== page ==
Gillard Budget Seeks to Woo Back Voters With Labor Spending
Australian Prime Minister Julia Gillard’s government announced plans to upgrade infrastructure as it boosts health and education spending, in a budget seeking to woo back voters while restoring economic credibility four months before an election.
The government will spend A$24 billion on road and rail projects, while targeting A$43 billion of savings over five years in an effort to return to surplus by 2016-17, Treasurer Wayne Swan said in budget papers released today. He forecast a A$19.4 billion deficit for the year ended June, from a A$1.1 billion surplus seen in October, as the strong Australian dollar dented revenue.
“Just because the global economy took an axe to our budget, does not mean we should take an axe to our economy,” Swan said in the text of an address delivered in Canberra. “We’ve chosen a responsible path to surplus while supporting jobs and growth.”
The budget is one of Gillard’s last chances to narrow a double-digit gap in opinion polls before the Sept. 14 election by focusing on core Labor party pledges to improve education and healthcare. The government eschewed steeper cuts and has previously warned that Tony Abbott’s opposition coalition would slash spending and damage growth.
“This budget provides the government with the ability to entrench some core policies and appeal to those Labor voters who have drifted away,” Zareh Ghazarian, a lecturer in politics at Monash University in Melbourne, said before the announcement.
The Australian dollar traded at 99.62 U.S cents at 7:37 p.m. in Sydney versus 99.76 cents before the budget was released.
Announcing his sixth budget as Treasurer, Swan pledged to spend more than A$3.7 billion on rail projects in Melbourne and Brisbane and at least A$2.2 billion on highways in Sydney, the nation’s most populous city.
“These projects will increase rail capacity and reduce the traffic grind that commuters face every day,” he said in the papers.
Several measures were previously announced by the government, including an increase to the Medicare levy that funds Australia’s government-run healthcare system. The surcharge on incomes will rise to 2 percent from 1.5 percent to fund the National Disability Insurance Scheme, which is intended to provide lifelong support for people with physical and mental handicaps and their families.
Gillard has also previously announced a plan to increase school funding by A$9.8 billion over six years from 2014-15, in an effort to place Australia among the top five nations for reading, mathematics and science by 2025.
The government is seeking to save more than A$4 billion through June 2017 by closing tax loopholes for multinational and other large companies. The measures include addressing “aggressive tax minimization strategies” that shift profits by artificially loading debt into Australian units.
The government announced plans to support Australian jobs, saying any new project worth more than A$500 million must include a participation plan for local businesses. An Anti-Dumping Commission will be created, to protect Australian industry from unfair overseas competition.
Defense spending will increase to A$113 billion over four years, from A$103 billion announced last year, according to the papers.
Swan forecast a deficit of A$18 billion in 2013-14, a balanced budget by 2015-16 and a A$6.6 billion surplus in 2016-17.
“To those who would take us down the European road of savage austerity I say the social destruction that comes from cutting too much, too hard, to fast is not the Australian way,” he said in the text of his speech.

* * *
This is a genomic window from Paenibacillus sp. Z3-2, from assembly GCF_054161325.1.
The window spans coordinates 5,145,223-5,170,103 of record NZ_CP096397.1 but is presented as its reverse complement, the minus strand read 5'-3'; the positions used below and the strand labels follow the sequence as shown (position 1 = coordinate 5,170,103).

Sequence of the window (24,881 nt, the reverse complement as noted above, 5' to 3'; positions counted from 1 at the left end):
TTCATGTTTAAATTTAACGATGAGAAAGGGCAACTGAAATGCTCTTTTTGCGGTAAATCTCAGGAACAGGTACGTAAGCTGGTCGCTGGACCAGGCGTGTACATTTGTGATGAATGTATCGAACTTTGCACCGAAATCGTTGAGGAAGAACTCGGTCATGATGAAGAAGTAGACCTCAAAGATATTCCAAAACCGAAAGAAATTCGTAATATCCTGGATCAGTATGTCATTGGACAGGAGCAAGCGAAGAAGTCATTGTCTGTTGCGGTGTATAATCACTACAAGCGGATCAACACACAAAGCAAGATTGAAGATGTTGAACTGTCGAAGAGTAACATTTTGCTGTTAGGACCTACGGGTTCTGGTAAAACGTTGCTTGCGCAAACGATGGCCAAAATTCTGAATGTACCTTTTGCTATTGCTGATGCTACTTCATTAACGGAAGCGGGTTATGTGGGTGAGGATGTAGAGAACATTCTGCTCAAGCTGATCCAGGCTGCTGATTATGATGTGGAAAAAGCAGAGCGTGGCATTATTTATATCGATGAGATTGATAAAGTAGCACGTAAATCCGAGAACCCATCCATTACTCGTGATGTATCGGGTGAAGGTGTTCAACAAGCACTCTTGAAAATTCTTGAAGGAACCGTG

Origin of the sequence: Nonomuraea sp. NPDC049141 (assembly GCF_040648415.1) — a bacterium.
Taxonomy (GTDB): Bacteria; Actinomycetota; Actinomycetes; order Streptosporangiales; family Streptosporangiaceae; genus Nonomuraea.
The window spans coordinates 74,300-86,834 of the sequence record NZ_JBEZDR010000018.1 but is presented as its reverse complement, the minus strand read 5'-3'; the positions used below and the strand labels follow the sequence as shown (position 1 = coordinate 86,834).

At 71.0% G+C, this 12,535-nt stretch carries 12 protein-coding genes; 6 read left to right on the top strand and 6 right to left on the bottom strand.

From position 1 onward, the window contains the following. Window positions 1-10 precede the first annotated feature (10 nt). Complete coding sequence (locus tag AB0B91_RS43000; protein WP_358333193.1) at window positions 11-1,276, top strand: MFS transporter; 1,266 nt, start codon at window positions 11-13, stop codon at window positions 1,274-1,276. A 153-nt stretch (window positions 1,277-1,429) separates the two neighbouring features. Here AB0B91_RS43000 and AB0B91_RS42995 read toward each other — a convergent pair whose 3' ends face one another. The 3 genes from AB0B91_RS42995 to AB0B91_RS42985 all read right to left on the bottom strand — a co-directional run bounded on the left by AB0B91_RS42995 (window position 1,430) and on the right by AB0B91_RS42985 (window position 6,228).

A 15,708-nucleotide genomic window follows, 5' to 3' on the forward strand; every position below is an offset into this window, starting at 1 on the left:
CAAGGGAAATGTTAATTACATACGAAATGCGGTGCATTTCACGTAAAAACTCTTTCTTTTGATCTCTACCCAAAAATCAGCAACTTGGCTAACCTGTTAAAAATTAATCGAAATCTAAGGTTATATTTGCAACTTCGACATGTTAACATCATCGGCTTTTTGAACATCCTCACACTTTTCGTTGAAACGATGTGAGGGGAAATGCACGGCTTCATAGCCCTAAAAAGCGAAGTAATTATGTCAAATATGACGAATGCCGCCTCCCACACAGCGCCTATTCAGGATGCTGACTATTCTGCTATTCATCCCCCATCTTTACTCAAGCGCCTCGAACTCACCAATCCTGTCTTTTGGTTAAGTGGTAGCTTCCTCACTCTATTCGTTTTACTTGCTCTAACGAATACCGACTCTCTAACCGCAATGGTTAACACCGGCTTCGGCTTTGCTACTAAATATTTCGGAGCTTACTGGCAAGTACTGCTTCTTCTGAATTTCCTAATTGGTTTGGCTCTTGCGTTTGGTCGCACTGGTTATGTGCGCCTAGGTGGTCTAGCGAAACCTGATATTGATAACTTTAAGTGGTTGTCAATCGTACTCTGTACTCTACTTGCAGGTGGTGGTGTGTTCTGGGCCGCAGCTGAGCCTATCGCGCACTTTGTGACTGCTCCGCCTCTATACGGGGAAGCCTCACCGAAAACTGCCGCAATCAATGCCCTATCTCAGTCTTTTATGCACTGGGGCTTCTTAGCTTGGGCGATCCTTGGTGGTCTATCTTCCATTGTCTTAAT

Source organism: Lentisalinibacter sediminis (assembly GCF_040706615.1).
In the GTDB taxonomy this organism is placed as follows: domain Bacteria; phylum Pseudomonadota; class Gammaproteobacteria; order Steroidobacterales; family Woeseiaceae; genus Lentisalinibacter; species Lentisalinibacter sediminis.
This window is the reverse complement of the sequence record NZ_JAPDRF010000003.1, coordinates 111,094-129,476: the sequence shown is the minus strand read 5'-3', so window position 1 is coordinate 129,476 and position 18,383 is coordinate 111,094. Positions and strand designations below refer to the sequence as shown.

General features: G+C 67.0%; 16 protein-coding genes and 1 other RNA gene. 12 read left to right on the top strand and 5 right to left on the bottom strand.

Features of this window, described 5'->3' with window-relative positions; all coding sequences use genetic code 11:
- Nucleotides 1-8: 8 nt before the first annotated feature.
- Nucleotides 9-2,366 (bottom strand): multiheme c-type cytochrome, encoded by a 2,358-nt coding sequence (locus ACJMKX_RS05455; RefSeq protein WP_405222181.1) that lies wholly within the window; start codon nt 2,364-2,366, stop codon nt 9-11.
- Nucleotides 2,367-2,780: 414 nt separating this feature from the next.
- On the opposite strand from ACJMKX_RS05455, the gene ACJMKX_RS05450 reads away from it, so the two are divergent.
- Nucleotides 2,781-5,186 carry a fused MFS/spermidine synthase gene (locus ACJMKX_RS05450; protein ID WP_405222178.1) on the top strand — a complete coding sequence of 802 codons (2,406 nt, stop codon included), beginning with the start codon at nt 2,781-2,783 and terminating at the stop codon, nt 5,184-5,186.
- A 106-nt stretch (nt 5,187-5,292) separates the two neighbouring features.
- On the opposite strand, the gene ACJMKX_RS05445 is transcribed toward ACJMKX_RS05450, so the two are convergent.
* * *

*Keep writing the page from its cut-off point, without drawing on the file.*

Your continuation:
Australia’s stable AAA credit rating would be threatened if the government is forced to weaken its commitment to returning to a balanced budget, Standard & Poor’s said April 29. That rating has been a cornerstone of the government’s pitch to voters, along with low unemployment of 5.5 percent and a record low benchmark interest rate of 2.75 percent.
The government’s economic message has been overshadowed by party infighting and challenges to Gillard’s leadership by former Prime Minister Kevin Rudd.
Abbott’s Liberal-National coalition has criticized Swan’s stewardship of the economy, citing a December backflip on a pledge to restore the budget to surplus this fiscal year and new taxes on carbon emissions and mining profits that the opposition says it would repeal if it wins office.
The government today forecast the carbon price will slump to A$12.10 a ton in the year starting July 2015 from a previous Treasury estimate of A$29 a ton, slashing revenue for the four years to 2015-16 by about A$6 billion from the previous forecast.
The 30 percent tax on iron ore and coal profits will reap A$1.8 billion less in revenue for the year to June 30 than previously forecast, the budget documents said.
“One of the problems that the Labor Party has had, it’s always made big, bold, unqualified statements and then failed to deliver and that just undermines business and consumer confidence,” Shadow Treasurer Joe Hockey told reporters in Canberra yesterday. “We are determined to be measured and thoughtful.”
Labor fell a further 2 percentage points behind the coalition and is trailing by 12 points on a two-party preferred basis, according to a Newspoll published in the Australian newspaper May 7. Gillard’s party hasn’t led in opinion polls in more than 18 months.
While spending measures in the budget may appeal to Labor’s core support, “ultimately though, it all looks a bit too late,” said Monash University’s Ghazarian. “The polls are rarely moving which suggests that voters have stopped listening and have already made up their minds to vote the government out.”
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